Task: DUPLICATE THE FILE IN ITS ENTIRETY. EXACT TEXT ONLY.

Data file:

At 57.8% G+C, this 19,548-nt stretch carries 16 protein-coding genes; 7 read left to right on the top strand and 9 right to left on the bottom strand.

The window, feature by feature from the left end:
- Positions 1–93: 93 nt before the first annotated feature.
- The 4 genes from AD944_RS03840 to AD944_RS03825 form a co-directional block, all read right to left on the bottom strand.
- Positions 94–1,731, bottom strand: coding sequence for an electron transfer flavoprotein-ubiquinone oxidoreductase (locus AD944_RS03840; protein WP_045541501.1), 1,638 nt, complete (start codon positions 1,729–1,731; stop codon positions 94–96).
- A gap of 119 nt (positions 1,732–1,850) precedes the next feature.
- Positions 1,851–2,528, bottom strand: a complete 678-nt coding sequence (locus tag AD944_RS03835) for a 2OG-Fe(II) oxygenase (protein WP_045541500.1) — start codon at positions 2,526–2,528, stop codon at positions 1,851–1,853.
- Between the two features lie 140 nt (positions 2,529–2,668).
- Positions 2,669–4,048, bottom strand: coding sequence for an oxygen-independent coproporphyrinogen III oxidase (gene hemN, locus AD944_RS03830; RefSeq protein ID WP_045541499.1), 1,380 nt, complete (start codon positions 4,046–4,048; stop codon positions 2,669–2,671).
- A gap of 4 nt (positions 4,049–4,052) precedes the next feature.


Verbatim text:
At 57.8% G+C, this 19,548-nt stretch carries 16 protein-coding genes; 7 read left to right on the top strand and 9 right to left on the bottom strand.

The window, feature by feature from the left end:
- Positions 1–93: 93 nt before the first annotated feature.
- The 4 genes from AD944_RS03840 to AD944_RS03825 form a co-directional block, all read right to left on the bottom strand.
- Positions 94–1,731, bottom strand: coding sequence for an electron transfer flavoprotein-ubiquinone oxidoreductase (locus AD944_RS03840; protein WP_045541501.1), 1,638 nt, complete (start codon positions 1,729–1,731; stop codon positions 94–96).
- A gap of 119 nt (positions 1,732–1,850) precedes the next feature.
- Positions 1,851–2,528, bottom strand: a complete 678-nt coding sequence (locus tag AD944_RS03835) for a 2OG-Fe(II) oxygenase (protein WP_045541500.1) — start codon at positions 2,526–2,528, stop codon at positions 1,851–1,853.
- Between the two features lie 140 nt (positions 2,529–2,668).
- Positions 2,669–4,048, bottom strand: coding sequence for an oxygen-independent coproporphyrinogen III oxidase (gene hemN, locus AD944_RS03830; RefSeq protein ID WP_045541499.1), 1,380 nt, complete (start codon positions 4,046–4,048; stop codon positions 2,669–2,671).
- A gap of 4 nt (positions 4,049–4,052) precedes the next feature.